How to Avoid Being “That Boss”

Time to Watch: 3:16

Whether you call yourself a Boss, Leader, or Owner, there’s a very fine line between setting the pace and driving the pace, and knowing the difference is critical to the health of your team. It’s easy to fall into the trap of “Boss think” on this one and it can be detrimental to the health and productivity of your team. Here’s how to effectively set the pace as a leader, no matter what stage your business is at.

What we’re talking about here is your effect on the team in terms of your behaviour around implementation and execution. It can be easy to fall into the trap of thinking that you aren’t held to account in the same way that your people are, but to echo a sometimes-overused phrase, you really do need to lead by example to get the results you want.

You can’t create separate standards for yourself and your team, because the difference will be stark, and the result will be the creation of an “us vs. them” culture which does nothing to promote, ingenuity, motivation or retention—all cornerstones of a successful business.

If you’re looking to be a team and work as a team, then you need to actively participate as one of the team, regardless of how you view yourself in the culture of the business.

What are your biggest challenge jumping into the trenches? Let us know in the comments below.

And if you watch this and think: “If there’s no ‘I’ in team, why am I doing all the work?” This read is for you.

Get out there and have fun with it, and if you’ve hit a stumbling block, we can help. Reach out and let us know what you need.

Cheers,

 

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8 Critical Questions to Ask Your Business-Self Before 2018

For all you ‘A type’ business owners out there, how many of you (like me, many times) find yourselves always charging from goal to goal in the pursuit of evermore? You know where this is leading right? The power of taking some time out to ask critical questions and reflect on what ‘has been’ is a very powerful way of making sure the future you are about to create is:

  1. the future you want, and
  2. that you are going to go about it in the best way you know how.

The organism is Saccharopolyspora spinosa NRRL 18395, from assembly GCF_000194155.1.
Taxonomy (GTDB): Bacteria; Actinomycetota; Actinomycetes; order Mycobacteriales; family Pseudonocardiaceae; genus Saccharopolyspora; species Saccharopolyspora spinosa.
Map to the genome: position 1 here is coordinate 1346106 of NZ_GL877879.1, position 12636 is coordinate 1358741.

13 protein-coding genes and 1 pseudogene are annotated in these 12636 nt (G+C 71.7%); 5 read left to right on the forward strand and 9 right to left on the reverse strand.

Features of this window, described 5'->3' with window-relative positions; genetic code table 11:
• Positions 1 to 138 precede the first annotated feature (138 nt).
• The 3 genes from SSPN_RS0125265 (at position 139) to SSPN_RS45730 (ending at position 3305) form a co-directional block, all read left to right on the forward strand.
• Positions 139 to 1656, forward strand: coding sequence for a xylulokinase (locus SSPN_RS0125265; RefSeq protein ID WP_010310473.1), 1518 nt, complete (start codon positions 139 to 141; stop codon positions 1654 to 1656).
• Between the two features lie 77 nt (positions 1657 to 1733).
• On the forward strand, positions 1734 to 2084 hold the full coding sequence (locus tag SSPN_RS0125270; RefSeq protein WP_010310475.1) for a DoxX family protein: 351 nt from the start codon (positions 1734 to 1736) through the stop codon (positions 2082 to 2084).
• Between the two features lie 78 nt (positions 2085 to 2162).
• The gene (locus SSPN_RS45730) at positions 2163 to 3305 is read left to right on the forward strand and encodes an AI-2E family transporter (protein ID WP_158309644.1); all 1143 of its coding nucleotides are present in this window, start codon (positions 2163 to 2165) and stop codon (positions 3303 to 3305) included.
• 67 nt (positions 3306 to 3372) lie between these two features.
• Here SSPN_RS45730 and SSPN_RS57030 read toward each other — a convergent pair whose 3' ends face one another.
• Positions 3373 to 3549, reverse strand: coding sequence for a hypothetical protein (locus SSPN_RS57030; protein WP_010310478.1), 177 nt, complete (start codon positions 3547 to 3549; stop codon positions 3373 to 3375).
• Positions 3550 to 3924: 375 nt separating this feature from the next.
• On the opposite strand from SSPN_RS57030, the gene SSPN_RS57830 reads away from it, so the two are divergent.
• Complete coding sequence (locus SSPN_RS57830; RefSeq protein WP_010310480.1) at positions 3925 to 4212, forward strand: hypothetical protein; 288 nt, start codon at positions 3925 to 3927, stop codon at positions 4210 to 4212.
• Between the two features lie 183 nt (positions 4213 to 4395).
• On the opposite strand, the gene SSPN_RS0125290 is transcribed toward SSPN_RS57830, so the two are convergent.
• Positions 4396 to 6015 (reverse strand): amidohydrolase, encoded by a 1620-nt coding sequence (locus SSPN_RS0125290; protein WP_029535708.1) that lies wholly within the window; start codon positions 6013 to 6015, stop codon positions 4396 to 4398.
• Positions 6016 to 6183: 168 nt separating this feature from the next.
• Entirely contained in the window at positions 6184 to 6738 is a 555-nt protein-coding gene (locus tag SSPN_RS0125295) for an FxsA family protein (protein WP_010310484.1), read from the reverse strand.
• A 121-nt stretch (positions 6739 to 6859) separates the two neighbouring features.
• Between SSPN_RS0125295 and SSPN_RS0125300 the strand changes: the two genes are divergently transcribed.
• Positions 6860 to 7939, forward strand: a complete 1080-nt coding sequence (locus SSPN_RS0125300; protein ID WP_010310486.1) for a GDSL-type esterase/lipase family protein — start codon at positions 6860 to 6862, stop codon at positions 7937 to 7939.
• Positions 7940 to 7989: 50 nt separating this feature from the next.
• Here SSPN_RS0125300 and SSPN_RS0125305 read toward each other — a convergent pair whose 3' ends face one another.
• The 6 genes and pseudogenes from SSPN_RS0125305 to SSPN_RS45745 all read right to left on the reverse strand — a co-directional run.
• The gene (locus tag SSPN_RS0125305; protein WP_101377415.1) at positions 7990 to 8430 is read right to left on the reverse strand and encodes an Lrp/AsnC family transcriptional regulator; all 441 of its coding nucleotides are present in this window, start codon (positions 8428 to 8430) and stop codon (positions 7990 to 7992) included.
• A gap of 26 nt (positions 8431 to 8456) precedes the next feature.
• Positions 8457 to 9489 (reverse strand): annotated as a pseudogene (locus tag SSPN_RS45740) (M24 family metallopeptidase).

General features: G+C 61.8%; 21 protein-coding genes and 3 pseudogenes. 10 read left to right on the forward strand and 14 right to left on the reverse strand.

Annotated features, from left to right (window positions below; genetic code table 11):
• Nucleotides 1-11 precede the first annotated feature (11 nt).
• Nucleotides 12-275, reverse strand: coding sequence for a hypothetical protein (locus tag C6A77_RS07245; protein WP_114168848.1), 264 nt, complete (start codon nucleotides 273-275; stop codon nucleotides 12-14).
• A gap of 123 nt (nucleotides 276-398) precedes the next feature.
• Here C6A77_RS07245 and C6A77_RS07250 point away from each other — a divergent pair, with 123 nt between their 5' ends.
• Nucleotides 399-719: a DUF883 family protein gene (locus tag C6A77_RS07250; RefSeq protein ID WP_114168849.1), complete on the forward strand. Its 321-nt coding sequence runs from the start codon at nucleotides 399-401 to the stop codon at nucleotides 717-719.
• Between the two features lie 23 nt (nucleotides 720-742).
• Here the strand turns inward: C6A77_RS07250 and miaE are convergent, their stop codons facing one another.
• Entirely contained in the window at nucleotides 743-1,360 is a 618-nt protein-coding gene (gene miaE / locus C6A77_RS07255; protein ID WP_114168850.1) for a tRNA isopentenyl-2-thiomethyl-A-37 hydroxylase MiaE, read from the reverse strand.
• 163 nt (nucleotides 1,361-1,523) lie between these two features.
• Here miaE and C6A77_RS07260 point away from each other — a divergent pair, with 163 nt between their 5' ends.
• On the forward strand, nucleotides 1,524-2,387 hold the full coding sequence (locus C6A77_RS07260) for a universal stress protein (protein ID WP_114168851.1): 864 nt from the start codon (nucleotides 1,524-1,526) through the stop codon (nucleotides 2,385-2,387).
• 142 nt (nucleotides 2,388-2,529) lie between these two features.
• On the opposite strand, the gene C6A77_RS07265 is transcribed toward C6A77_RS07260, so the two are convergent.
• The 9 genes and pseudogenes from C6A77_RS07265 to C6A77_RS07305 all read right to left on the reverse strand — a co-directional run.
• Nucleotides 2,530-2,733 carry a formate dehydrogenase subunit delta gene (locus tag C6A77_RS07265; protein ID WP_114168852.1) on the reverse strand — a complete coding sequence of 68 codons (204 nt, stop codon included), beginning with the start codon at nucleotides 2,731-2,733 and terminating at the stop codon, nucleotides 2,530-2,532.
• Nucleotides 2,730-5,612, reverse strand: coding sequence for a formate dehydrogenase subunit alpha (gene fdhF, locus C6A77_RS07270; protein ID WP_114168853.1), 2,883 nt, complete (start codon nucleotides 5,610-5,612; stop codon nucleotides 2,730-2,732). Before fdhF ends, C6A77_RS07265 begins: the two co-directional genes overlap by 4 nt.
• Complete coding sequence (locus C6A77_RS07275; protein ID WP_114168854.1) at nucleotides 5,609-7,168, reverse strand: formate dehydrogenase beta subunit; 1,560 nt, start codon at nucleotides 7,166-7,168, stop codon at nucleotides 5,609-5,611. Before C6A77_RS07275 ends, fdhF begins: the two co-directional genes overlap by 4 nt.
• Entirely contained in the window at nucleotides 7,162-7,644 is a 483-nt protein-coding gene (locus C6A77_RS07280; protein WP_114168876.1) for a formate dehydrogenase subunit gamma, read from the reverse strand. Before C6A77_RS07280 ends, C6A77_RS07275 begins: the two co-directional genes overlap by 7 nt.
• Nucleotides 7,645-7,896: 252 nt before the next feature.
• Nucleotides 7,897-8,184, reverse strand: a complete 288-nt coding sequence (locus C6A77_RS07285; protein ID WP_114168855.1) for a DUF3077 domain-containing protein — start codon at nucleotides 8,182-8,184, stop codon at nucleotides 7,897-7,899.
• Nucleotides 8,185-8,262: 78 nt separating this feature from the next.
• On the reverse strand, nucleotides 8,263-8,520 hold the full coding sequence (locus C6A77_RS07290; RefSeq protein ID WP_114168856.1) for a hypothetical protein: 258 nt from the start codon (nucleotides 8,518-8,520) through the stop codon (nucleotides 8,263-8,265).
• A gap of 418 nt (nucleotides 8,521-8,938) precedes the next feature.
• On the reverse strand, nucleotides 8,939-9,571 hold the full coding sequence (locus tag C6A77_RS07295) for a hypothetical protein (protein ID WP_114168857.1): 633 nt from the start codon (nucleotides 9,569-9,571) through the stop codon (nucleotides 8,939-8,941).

I was sitting down with a new client last week, and he told me about his annual ritual of taking a step back, looking at what he’s accomplished, looking at where he is relative to the plan he created and asking the question “Am I going to keep doing this for another year?”. The ‘this’ in his case is his business. While you may or may not be open to the option to ‘stop running your business,’ it’s an empowering notion to consciously realise you have the choice. Yes, there may be consequences, but you still have the choice. More importantly, taking the time to ask reflective questions (hopefully insightful ones), is a healthy practise that the best business owners consistently adopt.

This year, I crafted a list of questions. They are based on some I’ve used previously and are designed to extract from my mind the lessons and best practises I’ve encountered over the past 12 months (or 40yrs for that matter). Knowing if I bring these thoughts forward to my conscious, I can then proactively apply them moving forward. Let me share them with you.

Reflection:

  1. Looking back over the past 12 months what were the greatest wins for my business?
    • What were the actions, relationships or events that led to these wins?
    • If I had to bottle this as a recipe, what would be the key ingredients?
  2. Looking back over the past 12 months what were the greatest wins for my personal life?
    • What were the actions, relationships or events that led to these wins?
    • If I had to bottle this as a recipe, what would be the key ingredients?
  3. What were my main points of focus over the past year?
  • Given where I am now:
    • which of those would I consider to have been worthwhile?
    • which were possibly a waste of time?
  1. What should I have quit sooner?
    • In hindsight, what are the signs I might have seen (if I knew what to look for) that could have led me to this decision sooner?
  2. What should I have put more effort into? How could I have known to do so earlier?
  3. Looking at all this, what are the biggest lessons of the past year.
    • How can I apply them moving forward?
    • Who can help me?
  4. How do I currently see my SWOT (Strengths, Weaknesses, Opportunities & Threats)